Sports betting case a victory over government hypocrisy: Kennedy

There are a couple of axioms moralizing statists can't wrap their heads around: People like to put weird things in their bodies, and they like to gamble. One deals mostly in experimentation, the other in optimism, but regardless of the certainty of both pursuits, leave it to government to try and squash the fun through force.

In 1992, Congress passed a dumb law that basically said only one state, Nevada, could have active, real-time sports betting. Of course it's arbitrary and unconstitutional and it's taken 26 years to finally strike back against the anti-federalist empire.

Chris Christie and the state of New Jersey essentially sued the NCAA to allow legal sports betting in the Garden State, because people love to combine sports and gambling, and New Jersey casinos are in the toilet.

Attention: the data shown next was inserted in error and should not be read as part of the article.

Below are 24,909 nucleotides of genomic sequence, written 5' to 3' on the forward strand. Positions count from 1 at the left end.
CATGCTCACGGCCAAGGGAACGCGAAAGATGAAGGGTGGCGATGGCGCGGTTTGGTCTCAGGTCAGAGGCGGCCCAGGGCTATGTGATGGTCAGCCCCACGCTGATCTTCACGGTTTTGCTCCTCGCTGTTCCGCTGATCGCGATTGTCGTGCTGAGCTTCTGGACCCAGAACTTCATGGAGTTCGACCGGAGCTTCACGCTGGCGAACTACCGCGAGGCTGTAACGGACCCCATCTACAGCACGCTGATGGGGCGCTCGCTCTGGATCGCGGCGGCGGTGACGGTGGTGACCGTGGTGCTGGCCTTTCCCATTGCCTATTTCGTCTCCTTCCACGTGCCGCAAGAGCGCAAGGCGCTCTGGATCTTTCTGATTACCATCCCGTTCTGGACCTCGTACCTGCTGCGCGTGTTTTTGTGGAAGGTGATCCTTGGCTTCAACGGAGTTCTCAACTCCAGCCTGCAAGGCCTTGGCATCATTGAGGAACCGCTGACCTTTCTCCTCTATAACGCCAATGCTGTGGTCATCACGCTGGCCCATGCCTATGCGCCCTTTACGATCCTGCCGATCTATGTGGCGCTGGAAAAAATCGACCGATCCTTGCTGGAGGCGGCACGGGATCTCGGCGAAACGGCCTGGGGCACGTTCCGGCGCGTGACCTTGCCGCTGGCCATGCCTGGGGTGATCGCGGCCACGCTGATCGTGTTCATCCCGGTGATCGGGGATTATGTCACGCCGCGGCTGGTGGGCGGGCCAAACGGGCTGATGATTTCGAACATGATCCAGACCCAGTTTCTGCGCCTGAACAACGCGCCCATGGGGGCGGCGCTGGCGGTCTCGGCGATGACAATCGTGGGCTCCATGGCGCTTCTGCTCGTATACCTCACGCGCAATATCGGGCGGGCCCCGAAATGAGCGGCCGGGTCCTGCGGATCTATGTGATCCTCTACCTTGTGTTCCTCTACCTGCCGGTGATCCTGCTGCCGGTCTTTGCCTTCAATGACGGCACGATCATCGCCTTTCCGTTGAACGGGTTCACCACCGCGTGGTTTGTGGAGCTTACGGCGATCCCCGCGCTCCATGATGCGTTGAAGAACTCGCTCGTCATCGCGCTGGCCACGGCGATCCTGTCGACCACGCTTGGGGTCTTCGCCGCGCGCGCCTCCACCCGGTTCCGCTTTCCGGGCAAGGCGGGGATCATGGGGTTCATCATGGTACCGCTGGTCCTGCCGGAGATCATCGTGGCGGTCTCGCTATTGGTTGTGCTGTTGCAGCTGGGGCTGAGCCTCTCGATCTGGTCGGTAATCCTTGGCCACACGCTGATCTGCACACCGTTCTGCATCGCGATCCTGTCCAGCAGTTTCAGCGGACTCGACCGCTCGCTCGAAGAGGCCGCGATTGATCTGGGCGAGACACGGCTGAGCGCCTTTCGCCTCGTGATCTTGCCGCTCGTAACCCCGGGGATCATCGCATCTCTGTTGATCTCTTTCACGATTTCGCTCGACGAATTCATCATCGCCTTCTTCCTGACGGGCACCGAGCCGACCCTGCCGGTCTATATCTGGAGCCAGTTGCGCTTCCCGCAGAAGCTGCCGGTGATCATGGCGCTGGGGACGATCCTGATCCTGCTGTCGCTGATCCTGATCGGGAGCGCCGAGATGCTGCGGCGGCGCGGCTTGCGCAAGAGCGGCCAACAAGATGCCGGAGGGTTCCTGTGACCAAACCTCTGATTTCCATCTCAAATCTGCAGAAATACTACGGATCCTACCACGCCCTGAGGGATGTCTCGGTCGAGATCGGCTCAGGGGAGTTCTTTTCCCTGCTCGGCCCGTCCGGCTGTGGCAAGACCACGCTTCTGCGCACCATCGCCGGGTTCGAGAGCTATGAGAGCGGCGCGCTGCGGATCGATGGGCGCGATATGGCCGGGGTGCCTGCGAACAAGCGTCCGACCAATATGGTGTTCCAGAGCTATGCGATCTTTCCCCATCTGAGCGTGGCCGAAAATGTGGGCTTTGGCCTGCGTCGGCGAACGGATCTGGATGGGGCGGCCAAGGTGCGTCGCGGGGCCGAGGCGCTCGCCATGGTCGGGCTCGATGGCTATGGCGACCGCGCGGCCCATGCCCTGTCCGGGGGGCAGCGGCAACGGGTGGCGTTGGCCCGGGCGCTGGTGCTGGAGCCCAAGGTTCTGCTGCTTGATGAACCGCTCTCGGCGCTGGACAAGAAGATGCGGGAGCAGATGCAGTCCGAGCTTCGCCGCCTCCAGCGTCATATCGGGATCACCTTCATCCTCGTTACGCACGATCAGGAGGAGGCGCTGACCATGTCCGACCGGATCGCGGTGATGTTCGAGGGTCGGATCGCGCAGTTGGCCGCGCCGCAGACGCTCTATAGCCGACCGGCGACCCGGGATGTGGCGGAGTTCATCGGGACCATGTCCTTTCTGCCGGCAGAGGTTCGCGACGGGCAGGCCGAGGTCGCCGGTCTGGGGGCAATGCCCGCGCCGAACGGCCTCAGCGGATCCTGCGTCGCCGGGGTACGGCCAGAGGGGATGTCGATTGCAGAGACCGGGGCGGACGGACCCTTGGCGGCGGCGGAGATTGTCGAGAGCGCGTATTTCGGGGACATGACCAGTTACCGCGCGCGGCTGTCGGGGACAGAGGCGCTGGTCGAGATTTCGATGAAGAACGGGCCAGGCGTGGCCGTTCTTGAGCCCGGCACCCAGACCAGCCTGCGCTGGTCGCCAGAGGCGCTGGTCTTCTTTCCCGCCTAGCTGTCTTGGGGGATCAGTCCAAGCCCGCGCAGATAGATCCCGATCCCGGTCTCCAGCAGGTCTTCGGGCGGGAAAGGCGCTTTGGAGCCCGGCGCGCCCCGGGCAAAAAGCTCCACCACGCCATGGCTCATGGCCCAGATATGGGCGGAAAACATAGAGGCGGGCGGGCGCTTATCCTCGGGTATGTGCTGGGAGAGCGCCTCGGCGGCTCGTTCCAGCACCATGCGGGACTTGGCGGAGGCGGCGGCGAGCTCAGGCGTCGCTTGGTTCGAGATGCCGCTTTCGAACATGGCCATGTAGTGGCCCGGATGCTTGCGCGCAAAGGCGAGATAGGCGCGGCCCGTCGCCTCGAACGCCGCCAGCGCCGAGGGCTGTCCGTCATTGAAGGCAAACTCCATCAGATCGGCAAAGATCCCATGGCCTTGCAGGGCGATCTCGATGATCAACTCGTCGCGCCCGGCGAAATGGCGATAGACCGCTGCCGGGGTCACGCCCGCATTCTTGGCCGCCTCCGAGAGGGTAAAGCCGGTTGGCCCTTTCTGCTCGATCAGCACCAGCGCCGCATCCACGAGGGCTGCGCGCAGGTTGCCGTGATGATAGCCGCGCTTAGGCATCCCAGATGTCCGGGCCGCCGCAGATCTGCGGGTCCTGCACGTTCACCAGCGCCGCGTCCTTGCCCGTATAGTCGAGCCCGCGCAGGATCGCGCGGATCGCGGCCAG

The case made its way to SCOTUS which put the interruptus on the kibosh, and now that lame statute - that excluded every other state but smut central - is as soiled as Michael Wolff’s journalism credentials.

It is laughable for state and local governments to claim puritanical high ground as every scratcher and Powerball has preyed upon the poorest, yet most optimistic, among us. When you've hit a patch of bad luck, it is not inconceivable to turn on the good spigot with some free money, and those state lotteries rely on folks who make less than $10,000 a year who pony up on average about $600 a year on such losing lottery exploits.

Now maybe the downtrodden will make some sweeter scratch with better odds betting on a variety of teams and sports whose numbers aren't stacked against them to the tune of 300 million to one.

Of course this gives controlling do-gooders the vapors, but there are plenty of immoral and corrosive things government does on a daily basis that are far more tragic and financially devastating than sports betting. Leave it up to individual states to decide, and leave me the hell alone with my sin so I can wager in peace.